With just nine days to go for the Presidential elections in the Democratic Republic of the Congo, the situation is one of progress in the electoral process on one hand and escalating insecurity on the other the head of the UN peacekeeping mission in the country said on Monday.Briefing ambassadors at the UN Security Council, Bintou Keita, Special Representative of the Secretary-General noted steady progress in the electoral process despite significant logistical, financial, and security challenges.
However, the resurgence of the crises related to the M23 group in the east, and new pockets of insecurity in the Greater Katanga region, Mai-Ndombe and Tshopo provinces, heightened concerns, she said.
The restive North Kivu province also witnessed a further deterioration in the security situation, with rising regional tensions between the DRC and Rwanda, increasing the risk of direct military confrontation that could involve Burundi.
Ms. Keita, who also heads the UN peacekeeping mission in the country (MONUSCO) highlighted that, according to the National Independent Electoral Commission, election preparations are advancing well, with MONUSCO providing logistical support.
She underscored that the validation of 26 presidential candidates, including two female candidates, is “a tangible sign of inclusiveness, which needs to be appreciated and commended”.
But she noted opposition and civil society concerns over the voters’ roll not being published at all polling stations by 5 December, as required by law.
She also noted violent clashes between rival political parties’ supporters in many provinces and intimidation against women candidates, while also expressing alarm over the proliferation of mis- and disinformation and hate speech, online and offline, amid the electoral campaign.
In addition to the political challenges, insecurity has exacerbated a humanitarian crisis, with over 6.3 million internally displaced people across DR Congo.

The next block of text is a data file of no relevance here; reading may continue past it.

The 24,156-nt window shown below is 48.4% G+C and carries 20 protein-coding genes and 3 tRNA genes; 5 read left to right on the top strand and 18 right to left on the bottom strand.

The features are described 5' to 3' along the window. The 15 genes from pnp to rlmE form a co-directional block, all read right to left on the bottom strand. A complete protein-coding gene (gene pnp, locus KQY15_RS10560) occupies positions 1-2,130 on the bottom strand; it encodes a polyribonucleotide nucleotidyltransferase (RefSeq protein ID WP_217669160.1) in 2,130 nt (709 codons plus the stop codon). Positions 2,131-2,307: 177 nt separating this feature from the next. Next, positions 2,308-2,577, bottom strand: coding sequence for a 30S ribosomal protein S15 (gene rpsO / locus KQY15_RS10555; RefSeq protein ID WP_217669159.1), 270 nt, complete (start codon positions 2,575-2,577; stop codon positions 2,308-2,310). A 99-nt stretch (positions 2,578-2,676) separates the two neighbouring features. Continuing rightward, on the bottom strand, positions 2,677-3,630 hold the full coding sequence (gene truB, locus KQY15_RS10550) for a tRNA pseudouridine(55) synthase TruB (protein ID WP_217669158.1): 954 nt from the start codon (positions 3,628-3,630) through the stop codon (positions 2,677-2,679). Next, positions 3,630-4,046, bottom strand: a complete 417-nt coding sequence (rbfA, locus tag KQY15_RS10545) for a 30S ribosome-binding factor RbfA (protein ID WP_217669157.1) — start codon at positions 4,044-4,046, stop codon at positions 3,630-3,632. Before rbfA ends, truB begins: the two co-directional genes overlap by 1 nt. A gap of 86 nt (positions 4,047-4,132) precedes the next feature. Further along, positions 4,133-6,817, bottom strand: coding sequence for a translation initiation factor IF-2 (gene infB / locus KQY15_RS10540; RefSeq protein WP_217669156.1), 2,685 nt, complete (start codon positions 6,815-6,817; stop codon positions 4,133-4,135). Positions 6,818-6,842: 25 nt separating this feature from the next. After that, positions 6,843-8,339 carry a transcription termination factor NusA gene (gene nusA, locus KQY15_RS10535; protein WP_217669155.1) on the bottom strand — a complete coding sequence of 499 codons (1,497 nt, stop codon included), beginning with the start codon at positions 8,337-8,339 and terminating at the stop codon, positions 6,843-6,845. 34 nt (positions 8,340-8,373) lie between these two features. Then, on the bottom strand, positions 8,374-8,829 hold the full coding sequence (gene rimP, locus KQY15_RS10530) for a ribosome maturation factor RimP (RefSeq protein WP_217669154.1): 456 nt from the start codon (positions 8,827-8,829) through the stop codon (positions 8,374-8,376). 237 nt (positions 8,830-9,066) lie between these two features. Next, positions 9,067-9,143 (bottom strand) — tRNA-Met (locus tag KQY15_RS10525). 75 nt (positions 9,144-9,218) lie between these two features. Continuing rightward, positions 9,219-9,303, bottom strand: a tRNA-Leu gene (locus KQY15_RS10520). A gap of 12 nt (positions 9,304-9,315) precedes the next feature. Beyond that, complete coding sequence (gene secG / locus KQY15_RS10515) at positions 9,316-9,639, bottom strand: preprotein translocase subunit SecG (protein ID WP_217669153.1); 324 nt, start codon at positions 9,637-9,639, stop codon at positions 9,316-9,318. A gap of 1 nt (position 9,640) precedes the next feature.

Renewed hostilities between the M23 fighters and the Congolese Armed Forces forced over 500,000 people fleeing their homes since October. Cholera and measles outbreaks, along with alarming levels of gender-based violence, further compound the dire humanitarian situation.
Ms. Keita also noted at the Humanitarian Response Plan for 2023 remains significantly underfunded, with only 37.5 per cent of the required $2.25 billion raised, and urged donors to provide necessary resources to ensure humanitarian assistance reaches those in need.
“With the accelerated withdrawal of the Mission, MONUSCO, together with the UN Country Team is exploring alternative options to ensure continued humanitarian assistance beyond the Mission’s presence,” she said.
Challenges not insurmountable
In conclusion, Ms. Keita noted that while the challenges in the DRC are numerous and complex, they are far from insurmountable.
“As the current debates around the general elections demonstrate, the Congolese people have a deep aspiration for transparent and inclusive governance, reforms, as well as the responsibility of their leaders,” she said, stressing that these aspirations deserved the full support of the international community.